Fluoridation and the “Triple Aim”
Contributed by the Children’s Dental Health Project
When the Institute for Healthcare Improvement presented the Triple Aim six years ago, it challenged policymakers, insurers and health professionals to start rethinking how and where medical and dental care are delivered. The Triple Aim calls for: 1) improving consumers’ experience and outcome, 2) reducing the per-capita costs of care, and 3) improving the health of the population. Community water fluoridation is a public health strategy that affirms the Triple Aim’s objectives, and a recently published British study provides more evidence of why this is so.
The study examined the rate of hospital admissions for tooth extractions caused by dental disease (not sports injuries or other accidents). It divided the hospital data into two sets of local health districts. One set of data came from districts in the West Midlands, a region of England where fluoridation programs have reached a significant portion of the population for many years. The other set came from a region to the north, where most public water supplies are not fluoridated. Hospital admission rates differed dramatically: 19 of the 20 districts with the highest hospital admission rates for tooth extractions were in the non-fluoridated region.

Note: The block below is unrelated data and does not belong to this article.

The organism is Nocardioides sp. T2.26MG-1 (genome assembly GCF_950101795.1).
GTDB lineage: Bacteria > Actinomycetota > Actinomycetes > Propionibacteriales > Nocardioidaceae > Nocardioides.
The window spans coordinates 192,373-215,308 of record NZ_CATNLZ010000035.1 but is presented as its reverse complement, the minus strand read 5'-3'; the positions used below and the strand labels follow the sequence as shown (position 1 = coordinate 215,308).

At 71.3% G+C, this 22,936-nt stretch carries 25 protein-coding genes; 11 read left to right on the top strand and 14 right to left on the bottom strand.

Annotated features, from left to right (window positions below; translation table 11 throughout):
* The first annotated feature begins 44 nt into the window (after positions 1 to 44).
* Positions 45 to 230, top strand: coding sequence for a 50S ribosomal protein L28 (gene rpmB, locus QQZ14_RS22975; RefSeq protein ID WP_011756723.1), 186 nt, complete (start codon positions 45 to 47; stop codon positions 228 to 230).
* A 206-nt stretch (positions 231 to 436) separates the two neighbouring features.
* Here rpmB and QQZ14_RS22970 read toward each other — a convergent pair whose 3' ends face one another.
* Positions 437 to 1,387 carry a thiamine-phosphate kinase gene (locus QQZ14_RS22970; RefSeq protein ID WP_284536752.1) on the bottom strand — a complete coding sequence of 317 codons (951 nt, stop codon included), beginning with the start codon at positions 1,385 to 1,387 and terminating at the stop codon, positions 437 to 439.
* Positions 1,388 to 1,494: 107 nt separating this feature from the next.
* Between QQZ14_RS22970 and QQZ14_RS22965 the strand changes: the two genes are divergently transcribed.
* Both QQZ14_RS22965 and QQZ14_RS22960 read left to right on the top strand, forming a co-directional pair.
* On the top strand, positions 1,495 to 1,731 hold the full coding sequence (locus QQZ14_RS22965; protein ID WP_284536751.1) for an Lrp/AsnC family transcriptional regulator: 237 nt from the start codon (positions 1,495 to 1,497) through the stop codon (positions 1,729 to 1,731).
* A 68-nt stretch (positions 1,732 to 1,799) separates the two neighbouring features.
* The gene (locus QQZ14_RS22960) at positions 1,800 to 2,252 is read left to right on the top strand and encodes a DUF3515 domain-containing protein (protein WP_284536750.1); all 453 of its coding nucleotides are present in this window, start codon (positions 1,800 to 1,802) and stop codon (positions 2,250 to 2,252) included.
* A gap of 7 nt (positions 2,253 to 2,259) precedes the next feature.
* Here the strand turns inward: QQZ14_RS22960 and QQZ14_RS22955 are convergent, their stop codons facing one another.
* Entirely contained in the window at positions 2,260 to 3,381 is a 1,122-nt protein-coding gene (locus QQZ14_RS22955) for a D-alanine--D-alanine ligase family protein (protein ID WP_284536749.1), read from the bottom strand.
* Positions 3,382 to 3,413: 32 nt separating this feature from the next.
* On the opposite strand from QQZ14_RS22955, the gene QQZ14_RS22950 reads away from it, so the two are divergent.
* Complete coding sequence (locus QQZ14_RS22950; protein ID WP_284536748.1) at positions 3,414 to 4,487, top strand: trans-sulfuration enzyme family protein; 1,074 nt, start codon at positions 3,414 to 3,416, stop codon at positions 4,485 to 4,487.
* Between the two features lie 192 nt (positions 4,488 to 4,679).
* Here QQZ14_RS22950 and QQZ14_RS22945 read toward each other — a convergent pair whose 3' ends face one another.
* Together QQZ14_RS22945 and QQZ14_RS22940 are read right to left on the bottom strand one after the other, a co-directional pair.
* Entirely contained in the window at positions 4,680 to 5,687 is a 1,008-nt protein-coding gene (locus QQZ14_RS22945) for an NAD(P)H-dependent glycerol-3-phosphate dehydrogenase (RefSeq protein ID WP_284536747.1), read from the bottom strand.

We know that people in low-income communities are at higher risk of tooth decay, and the researchers also took this into account. Using a more apples-to-apples comparison, the study found that the most economically disadvantaged district in the non-fluoridated region had a hospital admission rate for tooth extractions that was 27 times higher than the rate of the most disadvantaged fluoridated district in the West Midlands.
In the US, we know that dental procedures performed in hospitals or ambulatory care centers are quite expensive. A Pew report found that dental treatments in Florida hospitals during 2010 produced charges exceeding $88 million. A just-released Ohio report showed that dental visits to hospital emergency rooms cost $188 million over an 18-month period. A study of hospital dental treatments in New York State revealed that the average, per-visit cost for young children was $5,501.
We also know that nearly all tooth decay is preventable. Fluoridated water is not a silver bullet, but it is a crucial part of a broader prevention strategy that protects teeth and saves a significant amount of money. To put it another way, communities that do not fluoridate their drinking water are imposing a hidden tax on families and taxpayers — and creating an obstacle to achieving the Triple Aim.